Connecticut Supreme Court Considers Whether School Is Liable for Failure to Supervise Students Banner

Children spend a lot of their time at school, and parents leave children under the supervision of school staff. When children get hurt, many parents question when the school is liable. In a recent Connecticut premises liability case, the Connecticut Supreme Court recently considered one such case and explained the limits of those cases.

The Facts of the Case

The plaintiff, an 11-year-old boy, was attending a magnet school in New Haven, Connecticut. After he arrived at school one day, he went to the auditorium to eat breakfast and wait for school to start. A teacher was in the auditorium at the time to supervise students. There were 70 to 75 students in the auditorium that morning. A girl was chasing after one of the plaintiff’s friends with safety scissors in her hand. She dropped the scissors near the plaintiff, and as the plaintiff and another girl bent down to pick up the scissors, the girl lifted the scissors and accidentally cut the plaintiff on the side of his face. The teacher did not see the girl running because he was talking to other students. The plaintiff was soon transported to a hospital for treatment.

In his complaint, the plaintiff alleged that the school failed to properly supervise the students in the auditorium. The case went to trial, and the court found in favor of the plaintiff on the failure to supervise claim and the failure to properly inspect the premises, and it awarded over $50,000 in damages.

Immunity and the “Imminent Harm” Exception in Connecticut

Generally, under Connecticut law, municipalities are immune from lawsuits, unless the claim fails under a certain exception. Connecticut law provides an exception if a municipal officer is negligent in carrying out his or her employment or official duties. However, a municipality is immune from liability if that negligent act or omission requires “the exercise of judgment or discretion as an official function of the authority expressly or impliedly granted by law.” On the other hand, if it is apparent to the public officer that failing to act would likely “subject an identifiable person to imminent harm,” the municipality is liable.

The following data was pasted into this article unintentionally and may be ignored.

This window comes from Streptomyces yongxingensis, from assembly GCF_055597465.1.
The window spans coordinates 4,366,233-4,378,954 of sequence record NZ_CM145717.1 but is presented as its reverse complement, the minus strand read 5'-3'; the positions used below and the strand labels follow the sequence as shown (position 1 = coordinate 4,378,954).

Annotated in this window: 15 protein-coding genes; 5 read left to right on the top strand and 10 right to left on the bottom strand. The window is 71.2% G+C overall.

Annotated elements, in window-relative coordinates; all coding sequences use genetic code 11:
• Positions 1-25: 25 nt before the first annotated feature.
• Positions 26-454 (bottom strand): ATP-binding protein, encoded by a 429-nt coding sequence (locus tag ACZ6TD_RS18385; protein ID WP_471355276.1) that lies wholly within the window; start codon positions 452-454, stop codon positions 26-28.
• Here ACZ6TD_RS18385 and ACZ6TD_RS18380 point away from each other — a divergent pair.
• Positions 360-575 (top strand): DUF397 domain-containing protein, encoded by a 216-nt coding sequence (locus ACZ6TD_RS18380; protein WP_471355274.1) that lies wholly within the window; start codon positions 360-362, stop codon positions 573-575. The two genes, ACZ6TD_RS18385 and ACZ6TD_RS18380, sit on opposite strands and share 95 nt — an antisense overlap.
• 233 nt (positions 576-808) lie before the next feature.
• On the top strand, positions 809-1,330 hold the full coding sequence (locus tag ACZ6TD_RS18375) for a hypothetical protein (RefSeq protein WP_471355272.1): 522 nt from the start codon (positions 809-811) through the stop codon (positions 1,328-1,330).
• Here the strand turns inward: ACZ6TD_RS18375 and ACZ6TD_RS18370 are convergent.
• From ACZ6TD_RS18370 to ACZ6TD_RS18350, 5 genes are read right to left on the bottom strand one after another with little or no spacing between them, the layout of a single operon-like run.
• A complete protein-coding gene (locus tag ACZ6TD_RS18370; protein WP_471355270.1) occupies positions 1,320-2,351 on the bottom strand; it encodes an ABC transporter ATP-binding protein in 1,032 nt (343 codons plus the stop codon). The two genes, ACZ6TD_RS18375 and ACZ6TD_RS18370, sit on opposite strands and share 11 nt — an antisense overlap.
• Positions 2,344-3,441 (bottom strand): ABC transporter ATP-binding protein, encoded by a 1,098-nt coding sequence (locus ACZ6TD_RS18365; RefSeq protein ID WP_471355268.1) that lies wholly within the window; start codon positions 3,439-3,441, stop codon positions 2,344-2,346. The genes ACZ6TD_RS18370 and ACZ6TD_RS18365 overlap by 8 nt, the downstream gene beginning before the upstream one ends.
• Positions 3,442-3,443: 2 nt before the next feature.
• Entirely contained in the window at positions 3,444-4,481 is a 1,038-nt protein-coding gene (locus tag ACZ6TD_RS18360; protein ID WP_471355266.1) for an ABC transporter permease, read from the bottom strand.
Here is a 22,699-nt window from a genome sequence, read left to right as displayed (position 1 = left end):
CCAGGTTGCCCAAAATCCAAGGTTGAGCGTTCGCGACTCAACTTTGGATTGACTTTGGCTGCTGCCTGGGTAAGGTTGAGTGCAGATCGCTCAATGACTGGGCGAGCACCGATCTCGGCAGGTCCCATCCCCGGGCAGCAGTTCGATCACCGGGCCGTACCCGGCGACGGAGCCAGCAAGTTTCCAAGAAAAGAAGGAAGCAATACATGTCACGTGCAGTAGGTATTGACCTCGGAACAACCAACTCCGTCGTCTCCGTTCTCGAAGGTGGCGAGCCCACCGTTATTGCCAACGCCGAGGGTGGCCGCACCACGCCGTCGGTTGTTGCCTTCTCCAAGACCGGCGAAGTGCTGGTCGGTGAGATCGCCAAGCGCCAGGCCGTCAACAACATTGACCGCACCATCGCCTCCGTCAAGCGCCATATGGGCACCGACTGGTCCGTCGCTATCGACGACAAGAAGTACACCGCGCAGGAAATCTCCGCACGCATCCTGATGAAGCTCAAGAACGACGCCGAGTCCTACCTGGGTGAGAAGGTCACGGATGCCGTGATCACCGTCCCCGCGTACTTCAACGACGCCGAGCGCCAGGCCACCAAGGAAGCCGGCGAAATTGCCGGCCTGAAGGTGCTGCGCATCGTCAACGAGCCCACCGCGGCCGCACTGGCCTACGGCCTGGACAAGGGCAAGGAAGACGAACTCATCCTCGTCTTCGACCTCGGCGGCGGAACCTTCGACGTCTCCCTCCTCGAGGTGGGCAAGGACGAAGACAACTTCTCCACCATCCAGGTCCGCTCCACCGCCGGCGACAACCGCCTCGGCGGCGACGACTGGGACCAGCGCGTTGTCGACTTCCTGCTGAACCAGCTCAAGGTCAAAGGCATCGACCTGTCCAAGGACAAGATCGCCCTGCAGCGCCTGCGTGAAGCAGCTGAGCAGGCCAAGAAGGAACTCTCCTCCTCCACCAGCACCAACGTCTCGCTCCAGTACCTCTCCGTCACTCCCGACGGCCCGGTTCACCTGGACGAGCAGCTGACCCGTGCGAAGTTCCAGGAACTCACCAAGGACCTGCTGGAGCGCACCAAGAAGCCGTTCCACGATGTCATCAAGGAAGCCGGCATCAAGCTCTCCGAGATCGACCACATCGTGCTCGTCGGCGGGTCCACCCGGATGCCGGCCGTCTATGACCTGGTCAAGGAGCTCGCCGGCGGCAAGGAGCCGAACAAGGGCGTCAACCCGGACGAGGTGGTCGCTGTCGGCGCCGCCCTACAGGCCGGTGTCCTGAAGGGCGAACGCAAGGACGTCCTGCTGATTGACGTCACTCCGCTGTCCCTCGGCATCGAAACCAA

The Court’s Decision

The Connecticut Supreme Court found that in this case, the plaintiff failed to show that it was apparent to the defendants that students running with safety scissors were so likely to cause harm that there was a clear duty to act. The court explained that students were allowed to have safety scissors at school, the teacher had not had any behavioral problems with any of the students in the auditorium, there was no evidence of similar incidents in the past, and the teacher did not see the students running or the safety scissors. Therefore, it was not apparent that any harm was imminent. However, the court explained that in some cases, the school may be liable if it was aware there was a problem before the incident occurred.

Contact a Personal Injury Lawyer

If you or a family member has been injured, you may be entitled to compensation, even from a public school or another government entity. Brickley Law, LLC represents individuals in New Canaan and surrounding areas in personal injury cases. The dedicated Connecticut personal injury attorneys at Brickley Law understand the laws concerning your case and are prepared to offer you their knowledgeable assistance. When you trust our New Canaan premises liability lawyers to handle your case, you will receive the caring, qualified, and experienced representation that you deserve. Call Brickley Law now at (203) 966-6600.

Free Case Evaluation

Related Practice Areas